Journal of Forensic Toxicology & Pharmacology2325-9841

About Forensic Death Investigation

Modern medicolegal death investigation has evolved into a discipline of forensic science using both forensic medical practitioners and forensic investigators. While the typical portrayal of the medicolegal death investigation in television programs, such as “CSI” and “Law and Order,” sometimes over-dramatizes contributions related to time frames and scientific techniques in solving crimes, the basic tenets of the work are more accurately portrayed than not.

Some television programs, such as “Dr. G, Medical Examiner” and “North Mission Road,” attempt a reality-based presentation of the field of medicolegal death investigation. They create reenactments and present actual investigators, forensic pathologist or anthropologist, who performs investigations in real cases without much dramatization. In either case, television has brought an increased public interest and at the same time, has increased public expectations regarding forensic investigations. The nature of modern death investigation includes social issues that extend beyond the crime scene and often impact everyone who is involved with the death.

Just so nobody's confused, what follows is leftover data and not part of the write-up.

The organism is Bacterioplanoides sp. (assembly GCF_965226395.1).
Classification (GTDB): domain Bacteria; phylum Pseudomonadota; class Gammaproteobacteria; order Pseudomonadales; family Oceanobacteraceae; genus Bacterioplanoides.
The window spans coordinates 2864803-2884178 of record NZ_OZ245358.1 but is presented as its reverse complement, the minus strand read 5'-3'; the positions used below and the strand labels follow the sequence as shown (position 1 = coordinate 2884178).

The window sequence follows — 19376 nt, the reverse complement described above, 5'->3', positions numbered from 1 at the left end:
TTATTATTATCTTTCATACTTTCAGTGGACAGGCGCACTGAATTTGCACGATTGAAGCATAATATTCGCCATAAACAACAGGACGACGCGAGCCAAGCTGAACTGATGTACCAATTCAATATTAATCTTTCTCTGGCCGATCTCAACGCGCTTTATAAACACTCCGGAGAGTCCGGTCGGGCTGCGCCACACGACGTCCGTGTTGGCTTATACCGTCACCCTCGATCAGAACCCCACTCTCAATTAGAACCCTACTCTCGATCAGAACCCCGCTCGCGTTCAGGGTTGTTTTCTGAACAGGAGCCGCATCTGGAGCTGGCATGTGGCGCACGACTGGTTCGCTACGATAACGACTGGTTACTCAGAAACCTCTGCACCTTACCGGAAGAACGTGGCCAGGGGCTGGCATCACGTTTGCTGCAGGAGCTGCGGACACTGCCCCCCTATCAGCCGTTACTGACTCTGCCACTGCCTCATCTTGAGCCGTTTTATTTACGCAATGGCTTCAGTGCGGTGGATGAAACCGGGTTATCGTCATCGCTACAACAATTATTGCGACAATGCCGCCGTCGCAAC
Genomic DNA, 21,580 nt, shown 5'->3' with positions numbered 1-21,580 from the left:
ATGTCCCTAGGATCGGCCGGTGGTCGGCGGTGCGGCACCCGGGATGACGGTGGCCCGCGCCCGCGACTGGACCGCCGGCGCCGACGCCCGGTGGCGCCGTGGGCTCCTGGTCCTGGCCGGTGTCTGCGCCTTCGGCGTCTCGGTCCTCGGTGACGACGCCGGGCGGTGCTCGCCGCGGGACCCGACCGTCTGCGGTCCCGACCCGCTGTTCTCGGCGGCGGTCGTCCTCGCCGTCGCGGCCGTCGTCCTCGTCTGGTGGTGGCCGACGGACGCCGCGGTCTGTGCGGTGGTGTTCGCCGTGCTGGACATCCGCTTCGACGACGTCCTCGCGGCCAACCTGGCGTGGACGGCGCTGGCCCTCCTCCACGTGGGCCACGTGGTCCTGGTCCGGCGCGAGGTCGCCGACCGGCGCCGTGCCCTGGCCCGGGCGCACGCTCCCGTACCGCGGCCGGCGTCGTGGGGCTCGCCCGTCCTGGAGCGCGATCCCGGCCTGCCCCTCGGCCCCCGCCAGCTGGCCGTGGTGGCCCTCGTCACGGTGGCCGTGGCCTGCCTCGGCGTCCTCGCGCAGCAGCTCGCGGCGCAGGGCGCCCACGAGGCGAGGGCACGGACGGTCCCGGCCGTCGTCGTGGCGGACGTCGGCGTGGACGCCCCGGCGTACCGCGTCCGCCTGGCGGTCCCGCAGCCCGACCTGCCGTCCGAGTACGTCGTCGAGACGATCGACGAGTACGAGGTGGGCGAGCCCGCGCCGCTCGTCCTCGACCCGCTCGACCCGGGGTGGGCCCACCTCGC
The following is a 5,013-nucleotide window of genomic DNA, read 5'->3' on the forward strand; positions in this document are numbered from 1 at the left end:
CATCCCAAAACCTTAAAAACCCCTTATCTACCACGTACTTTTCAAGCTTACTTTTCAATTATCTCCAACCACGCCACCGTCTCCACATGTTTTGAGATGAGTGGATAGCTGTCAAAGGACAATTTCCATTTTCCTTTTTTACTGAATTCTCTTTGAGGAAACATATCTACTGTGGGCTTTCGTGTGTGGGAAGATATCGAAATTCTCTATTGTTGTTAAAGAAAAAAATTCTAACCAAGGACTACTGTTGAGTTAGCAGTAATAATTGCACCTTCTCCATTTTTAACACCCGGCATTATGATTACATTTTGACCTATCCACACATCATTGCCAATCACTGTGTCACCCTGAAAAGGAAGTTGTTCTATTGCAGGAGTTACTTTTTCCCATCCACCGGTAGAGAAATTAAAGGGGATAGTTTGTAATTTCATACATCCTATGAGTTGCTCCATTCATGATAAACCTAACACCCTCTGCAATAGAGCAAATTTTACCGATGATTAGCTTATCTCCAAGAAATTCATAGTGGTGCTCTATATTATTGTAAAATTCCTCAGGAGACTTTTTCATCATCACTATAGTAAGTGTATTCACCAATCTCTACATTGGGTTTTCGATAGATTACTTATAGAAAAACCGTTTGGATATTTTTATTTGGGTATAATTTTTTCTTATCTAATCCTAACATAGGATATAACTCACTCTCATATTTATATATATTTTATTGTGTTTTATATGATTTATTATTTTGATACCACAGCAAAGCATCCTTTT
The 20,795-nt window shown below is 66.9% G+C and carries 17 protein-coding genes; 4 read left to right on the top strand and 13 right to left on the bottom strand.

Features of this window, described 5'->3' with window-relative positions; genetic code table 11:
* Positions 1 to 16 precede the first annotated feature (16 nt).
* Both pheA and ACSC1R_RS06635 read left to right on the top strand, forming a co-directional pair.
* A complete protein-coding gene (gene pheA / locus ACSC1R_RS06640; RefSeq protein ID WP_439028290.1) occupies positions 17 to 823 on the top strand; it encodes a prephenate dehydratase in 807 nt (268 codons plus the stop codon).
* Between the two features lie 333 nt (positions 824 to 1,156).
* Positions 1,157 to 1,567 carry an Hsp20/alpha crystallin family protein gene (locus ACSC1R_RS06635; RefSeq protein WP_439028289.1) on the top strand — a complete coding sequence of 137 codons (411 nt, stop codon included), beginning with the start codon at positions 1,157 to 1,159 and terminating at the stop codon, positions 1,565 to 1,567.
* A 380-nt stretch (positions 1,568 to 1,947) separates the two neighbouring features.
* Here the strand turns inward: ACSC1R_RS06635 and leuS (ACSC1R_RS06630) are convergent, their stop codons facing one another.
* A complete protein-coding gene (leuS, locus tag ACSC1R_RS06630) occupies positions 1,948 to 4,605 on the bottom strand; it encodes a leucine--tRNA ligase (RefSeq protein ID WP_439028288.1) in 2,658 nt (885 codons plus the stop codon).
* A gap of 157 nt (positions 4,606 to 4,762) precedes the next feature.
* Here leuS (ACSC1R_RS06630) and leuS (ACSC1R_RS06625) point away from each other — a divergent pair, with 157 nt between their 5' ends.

Dr. Randy Hanzlick stated that death investigations carry broad societal importance for criminal justice and public health. The investigations provide evidence to convict the guilty and exonerate the innocent. Death investigation has an impact on judicial decisions involving incarceration and financial and professional status. Death investigations aid civil litigation as well, states Hanzlick. A thorough death investigation can uncover unsafe conditions that potentially could save the lives of other family members. These include sanitary or unhealthy living conditions as well as genetic abnormalities discovered at autopsy. Death investigation and forensics has expanded into the science of engineering looking into the causes and effects of design flaws, material defect or human error.

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